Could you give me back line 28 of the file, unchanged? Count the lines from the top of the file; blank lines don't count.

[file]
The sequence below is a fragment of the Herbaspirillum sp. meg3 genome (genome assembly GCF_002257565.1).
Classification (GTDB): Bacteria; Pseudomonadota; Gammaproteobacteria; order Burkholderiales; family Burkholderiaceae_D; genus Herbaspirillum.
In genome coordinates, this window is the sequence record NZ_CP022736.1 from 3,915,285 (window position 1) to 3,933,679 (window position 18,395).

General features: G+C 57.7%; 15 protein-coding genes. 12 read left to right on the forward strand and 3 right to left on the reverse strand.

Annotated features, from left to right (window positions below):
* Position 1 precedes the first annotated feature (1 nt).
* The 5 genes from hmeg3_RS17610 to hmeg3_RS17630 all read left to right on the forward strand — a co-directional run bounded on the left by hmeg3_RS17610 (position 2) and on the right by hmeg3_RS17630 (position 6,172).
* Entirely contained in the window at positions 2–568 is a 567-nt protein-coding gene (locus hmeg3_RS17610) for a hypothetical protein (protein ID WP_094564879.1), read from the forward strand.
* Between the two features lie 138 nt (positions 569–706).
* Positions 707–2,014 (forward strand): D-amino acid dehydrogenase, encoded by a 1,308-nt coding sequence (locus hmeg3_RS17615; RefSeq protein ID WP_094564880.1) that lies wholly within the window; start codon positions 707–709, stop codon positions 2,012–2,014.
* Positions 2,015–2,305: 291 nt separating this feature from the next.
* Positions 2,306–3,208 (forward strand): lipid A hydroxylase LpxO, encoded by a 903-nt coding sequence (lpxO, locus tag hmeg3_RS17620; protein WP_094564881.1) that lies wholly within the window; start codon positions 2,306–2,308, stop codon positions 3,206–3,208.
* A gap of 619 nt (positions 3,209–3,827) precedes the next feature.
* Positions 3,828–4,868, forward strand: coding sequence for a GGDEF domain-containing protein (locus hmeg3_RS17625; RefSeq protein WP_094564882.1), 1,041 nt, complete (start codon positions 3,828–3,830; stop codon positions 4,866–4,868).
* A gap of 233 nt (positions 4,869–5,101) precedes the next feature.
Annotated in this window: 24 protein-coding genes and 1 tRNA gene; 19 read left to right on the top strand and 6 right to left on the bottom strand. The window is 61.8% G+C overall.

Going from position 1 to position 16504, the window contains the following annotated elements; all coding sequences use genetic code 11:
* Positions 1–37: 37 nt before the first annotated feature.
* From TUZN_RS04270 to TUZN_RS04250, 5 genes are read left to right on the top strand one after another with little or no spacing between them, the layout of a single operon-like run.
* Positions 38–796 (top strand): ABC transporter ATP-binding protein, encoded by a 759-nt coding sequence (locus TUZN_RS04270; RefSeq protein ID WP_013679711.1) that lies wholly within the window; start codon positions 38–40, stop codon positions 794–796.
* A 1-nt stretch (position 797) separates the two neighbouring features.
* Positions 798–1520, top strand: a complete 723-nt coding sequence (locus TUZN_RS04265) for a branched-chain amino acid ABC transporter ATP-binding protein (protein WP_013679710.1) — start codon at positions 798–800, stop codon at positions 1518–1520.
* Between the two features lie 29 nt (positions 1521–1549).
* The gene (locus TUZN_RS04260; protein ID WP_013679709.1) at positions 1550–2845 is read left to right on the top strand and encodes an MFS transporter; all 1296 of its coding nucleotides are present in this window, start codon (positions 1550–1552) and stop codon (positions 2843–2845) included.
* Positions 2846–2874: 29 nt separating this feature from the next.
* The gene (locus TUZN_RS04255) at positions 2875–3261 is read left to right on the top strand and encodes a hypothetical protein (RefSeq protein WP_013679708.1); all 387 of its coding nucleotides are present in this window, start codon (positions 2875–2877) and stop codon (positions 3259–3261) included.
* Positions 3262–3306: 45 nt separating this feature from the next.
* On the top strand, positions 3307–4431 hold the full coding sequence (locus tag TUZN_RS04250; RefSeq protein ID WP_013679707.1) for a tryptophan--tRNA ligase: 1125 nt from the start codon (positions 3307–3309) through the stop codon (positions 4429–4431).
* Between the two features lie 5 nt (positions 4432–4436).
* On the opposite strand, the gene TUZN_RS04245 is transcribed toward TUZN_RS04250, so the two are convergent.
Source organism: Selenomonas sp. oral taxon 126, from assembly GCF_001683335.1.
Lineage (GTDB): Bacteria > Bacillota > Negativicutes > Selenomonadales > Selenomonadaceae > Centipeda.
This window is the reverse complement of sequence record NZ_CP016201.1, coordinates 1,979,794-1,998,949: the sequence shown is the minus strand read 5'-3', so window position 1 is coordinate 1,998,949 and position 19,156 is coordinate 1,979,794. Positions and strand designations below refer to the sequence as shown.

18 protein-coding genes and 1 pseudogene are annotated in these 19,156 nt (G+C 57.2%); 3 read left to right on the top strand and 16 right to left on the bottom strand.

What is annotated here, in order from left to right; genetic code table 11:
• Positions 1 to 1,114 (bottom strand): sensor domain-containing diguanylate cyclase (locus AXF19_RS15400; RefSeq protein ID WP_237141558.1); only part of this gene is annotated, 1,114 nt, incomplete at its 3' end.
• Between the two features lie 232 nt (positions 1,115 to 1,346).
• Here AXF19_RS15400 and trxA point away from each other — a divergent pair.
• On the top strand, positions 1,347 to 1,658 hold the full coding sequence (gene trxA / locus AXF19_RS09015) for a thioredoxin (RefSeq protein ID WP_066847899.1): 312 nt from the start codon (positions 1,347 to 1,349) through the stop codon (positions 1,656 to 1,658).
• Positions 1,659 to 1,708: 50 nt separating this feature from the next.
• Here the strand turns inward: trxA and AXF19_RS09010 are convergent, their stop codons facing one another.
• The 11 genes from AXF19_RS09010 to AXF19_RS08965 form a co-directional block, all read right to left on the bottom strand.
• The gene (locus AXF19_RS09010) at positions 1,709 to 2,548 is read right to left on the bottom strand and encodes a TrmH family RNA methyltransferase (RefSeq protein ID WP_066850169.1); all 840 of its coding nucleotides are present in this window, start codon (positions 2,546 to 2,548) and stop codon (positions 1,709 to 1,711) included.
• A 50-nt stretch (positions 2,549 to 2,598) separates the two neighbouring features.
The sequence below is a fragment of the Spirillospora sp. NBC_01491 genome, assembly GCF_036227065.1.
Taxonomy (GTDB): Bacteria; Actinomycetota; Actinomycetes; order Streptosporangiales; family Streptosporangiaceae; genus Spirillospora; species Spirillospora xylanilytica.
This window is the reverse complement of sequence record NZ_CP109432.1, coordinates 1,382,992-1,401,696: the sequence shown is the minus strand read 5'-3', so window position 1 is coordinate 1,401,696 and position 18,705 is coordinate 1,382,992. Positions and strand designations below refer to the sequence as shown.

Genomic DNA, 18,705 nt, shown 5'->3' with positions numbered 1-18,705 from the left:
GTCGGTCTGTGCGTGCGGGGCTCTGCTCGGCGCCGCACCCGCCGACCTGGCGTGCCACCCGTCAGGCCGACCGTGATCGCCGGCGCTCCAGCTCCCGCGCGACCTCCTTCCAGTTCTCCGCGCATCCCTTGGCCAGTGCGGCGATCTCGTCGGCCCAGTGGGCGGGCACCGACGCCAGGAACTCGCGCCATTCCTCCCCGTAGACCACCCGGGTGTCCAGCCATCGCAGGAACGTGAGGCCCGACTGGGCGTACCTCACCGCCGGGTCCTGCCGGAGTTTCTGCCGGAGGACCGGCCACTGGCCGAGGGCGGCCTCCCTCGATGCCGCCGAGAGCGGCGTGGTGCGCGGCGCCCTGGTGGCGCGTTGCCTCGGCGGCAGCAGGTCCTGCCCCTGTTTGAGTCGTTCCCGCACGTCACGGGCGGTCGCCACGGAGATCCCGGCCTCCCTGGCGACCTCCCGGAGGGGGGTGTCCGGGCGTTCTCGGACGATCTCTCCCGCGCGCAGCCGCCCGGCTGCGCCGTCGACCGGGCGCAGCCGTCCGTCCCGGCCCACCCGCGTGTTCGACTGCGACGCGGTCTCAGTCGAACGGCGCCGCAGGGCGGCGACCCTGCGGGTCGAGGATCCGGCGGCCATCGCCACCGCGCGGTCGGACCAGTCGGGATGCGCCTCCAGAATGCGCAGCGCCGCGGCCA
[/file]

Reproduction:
* On the top strand, positions 3307–4431 hold the full coding sequence (locus tag TUZN_RS04250; RefSeq protein ID WP_013679707.1) for a tryptophan--tRNA ligase: 1125 nt from the start codon (positions 3307–3309) through the stop codon (positions 4429–4431).